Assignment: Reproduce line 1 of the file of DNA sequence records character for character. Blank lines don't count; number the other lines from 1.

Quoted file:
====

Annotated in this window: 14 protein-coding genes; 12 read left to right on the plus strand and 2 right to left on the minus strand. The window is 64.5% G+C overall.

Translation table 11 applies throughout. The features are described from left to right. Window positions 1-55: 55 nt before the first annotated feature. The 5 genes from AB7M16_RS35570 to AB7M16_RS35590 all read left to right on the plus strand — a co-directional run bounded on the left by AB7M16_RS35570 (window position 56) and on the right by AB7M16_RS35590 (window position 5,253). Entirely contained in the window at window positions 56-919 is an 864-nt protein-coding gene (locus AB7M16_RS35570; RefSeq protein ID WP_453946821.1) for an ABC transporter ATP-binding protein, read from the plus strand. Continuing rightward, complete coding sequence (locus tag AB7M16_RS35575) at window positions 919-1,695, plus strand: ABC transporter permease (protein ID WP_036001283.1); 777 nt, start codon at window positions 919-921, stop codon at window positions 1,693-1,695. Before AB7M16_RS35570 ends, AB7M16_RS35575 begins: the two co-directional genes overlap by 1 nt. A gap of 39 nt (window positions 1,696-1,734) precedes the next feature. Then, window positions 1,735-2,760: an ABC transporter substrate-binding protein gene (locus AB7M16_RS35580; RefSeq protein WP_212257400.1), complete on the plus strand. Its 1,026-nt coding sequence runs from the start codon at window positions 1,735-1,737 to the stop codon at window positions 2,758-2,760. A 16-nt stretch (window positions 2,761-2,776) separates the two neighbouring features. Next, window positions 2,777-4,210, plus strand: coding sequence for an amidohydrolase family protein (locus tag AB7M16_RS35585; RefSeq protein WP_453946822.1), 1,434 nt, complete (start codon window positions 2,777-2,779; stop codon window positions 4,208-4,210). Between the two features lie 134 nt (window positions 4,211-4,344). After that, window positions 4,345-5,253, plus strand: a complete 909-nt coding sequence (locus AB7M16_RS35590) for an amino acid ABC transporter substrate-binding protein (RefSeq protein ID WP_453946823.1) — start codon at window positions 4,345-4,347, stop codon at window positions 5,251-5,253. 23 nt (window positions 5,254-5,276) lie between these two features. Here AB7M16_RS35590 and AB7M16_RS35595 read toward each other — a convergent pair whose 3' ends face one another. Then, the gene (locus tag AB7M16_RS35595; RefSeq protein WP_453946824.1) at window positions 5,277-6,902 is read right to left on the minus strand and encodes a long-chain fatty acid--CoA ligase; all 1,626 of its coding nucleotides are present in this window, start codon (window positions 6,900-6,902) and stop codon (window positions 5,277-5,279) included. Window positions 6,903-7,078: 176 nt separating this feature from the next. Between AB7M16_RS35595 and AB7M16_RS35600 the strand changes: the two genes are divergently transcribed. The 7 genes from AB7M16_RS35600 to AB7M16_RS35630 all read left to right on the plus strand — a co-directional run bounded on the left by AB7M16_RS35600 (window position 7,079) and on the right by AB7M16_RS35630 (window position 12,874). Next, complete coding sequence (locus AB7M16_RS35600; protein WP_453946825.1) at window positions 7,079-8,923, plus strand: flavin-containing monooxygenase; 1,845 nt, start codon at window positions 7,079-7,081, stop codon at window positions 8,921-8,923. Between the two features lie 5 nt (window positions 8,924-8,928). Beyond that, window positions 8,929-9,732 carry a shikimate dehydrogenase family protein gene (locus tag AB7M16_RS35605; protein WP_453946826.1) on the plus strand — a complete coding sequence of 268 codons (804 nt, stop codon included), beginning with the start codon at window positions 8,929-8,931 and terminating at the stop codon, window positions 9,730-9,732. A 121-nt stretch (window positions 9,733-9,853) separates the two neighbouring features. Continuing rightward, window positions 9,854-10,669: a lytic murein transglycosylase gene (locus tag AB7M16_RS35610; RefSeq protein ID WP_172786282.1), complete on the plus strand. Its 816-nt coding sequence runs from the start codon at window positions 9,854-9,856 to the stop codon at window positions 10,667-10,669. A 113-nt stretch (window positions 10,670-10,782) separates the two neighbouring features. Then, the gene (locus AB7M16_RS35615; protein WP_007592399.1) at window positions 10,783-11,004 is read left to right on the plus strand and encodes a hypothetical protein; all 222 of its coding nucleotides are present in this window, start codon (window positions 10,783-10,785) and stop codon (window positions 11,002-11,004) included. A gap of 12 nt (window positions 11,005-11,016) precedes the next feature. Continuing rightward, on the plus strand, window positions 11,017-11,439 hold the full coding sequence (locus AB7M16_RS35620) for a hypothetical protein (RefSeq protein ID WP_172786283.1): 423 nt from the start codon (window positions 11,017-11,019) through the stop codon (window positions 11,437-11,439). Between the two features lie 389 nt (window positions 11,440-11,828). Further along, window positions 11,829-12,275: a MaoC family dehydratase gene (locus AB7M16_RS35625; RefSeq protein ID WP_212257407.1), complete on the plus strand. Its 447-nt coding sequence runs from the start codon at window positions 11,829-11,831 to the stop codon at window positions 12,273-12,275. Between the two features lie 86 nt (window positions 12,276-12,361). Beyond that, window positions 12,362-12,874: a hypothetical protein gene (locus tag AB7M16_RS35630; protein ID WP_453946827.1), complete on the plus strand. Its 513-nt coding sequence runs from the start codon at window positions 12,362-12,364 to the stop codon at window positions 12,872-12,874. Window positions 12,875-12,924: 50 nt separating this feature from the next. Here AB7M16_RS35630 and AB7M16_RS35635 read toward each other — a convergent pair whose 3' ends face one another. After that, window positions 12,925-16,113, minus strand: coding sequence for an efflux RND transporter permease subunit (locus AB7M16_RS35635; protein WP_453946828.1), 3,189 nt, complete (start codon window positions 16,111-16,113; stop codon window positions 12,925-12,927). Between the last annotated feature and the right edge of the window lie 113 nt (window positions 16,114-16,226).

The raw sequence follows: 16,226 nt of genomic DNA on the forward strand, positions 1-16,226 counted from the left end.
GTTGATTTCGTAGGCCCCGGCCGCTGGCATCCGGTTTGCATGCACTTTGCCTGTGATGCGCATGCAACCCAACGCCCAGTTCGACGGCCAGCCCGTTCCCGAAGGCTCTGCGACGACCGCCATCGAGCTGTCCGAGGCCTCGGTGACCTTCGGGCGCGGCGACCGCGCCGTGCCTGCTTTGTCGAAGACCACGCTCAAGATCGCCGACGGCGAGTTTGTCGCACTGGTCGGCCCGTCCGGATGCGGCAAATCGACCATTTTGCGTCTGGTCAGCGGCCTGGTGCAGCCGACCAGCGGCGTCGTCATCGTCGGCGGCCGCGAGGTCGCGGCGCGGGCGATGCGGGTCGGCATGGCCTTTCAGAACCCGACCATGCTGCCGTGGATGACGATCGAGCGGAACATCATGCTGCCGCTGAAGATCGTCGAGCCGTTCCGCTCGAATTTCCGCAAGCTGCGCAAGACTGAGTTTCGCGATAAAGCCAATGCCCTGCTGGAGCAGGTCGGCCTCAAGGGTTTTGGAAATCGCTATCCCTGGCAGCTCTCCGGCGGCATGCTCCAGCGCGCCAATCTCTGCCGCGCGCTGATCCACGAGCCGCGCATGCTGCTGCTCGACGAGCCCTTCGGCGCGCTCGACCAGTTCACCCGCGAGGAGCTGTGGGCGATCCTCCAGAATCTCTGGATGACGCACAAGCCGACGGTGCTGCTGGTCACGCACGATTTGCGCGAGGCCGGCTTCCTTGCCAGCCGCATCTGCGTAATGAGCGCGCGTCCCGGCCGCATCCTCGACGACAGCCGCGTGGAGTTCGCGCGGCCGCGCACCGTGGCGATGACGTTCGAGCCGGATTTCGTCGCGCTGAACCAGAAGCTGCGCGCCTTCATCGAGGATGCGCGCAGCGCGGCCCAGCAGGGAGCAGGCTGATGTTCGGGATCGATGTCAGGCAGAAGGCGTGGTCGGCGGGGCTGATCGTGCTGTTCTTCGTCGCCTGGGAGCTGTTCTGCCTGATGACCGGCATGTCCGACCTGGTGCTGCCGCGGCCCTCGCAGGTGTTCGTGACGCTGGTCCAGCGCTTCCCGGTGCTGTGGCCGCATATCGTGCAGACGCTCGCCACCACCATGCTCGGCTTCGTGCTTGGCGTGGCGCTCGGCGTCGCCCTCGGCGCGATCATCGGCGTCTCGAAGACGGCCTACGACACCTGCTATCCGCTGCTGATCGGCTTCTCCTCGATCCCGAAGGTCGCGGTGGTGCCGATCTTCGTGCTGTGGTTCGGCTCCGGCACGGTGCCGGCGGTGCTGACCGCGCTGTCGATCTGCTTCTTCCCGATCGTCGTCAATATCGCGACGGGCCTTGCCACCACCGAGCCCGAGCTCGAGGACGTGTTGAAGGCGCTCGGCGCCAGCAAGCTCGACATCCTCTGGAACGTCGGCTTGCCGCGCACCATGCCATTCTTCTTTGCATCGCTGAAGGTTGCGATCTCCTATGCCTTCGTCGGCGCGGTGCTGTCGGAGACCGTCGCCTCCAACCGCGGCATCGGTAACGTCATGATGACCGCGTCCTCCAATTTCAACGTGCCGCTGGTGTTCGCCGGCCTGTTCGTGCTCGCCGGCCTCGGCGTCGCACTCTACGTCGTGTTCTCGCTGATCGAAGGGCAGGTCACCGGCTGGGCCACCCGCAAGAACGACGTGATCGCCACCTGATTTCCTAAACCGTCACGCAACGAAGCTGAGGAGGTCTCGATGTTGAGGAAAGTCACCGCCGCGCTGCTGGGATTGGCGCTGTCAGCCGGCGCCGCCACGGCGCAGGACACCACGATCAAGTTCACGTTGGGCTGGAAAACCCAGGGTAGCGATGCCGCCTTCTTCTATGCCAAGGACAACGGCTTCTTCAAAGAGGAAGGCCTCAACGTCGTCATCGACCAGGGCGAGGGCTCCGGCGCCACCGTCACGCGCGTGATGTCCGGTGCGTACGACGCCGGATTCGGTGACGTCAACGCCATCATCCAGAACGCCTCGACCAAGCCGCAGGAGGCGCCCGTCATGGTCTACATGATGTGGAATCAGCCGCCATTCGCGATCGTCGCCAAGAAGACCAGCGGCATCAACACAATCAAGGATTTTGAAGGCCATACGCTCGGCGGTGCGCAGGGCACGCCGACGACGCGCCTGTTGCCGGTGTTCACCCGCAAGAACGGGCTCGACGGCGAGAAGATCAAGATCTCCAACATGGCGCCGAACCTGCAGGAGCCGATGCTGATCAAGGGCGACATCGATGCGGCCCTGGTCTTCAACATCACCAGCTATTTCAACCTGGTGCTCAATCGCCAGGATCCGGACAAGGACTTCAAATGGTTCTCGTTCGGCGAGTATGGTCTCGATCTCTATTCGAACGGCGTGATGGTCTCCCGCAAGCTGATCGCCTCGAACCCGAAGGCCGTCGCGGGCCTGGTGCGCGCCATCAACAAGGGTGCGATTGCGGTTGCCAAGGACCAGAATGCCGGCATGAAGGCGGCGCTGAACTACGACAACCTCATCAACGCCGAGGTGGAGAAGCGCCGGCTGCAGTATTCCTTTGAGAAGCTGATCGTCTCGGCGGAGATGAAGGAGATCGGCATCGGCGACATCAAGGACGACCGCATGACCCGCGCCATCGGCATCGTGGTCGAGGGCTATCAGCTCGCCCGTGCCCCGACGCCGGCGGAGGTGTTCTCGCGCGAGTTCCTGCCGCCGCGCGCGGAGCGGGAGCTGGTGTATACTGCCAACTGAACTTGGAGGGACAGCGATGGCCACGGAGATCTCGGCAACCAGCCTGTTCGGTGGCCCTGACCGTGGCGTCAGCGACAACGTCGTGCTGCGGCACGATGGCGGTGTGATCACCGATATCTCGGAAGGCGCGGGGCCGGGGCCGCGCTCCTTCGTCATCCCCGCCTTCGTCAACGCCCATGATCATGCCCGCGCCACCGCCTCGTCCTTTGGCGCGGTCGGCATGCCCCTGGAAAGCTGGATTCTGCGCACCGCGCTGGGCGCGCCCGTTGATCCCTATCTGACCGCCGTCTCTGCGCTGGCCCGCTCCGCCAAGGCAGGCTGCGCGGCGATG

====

Annotated in this window: 14 protein-coding genes; 12 read left to right on the plus strand and 2 right to left on the minus strand. The window is 64.5% G+C overall.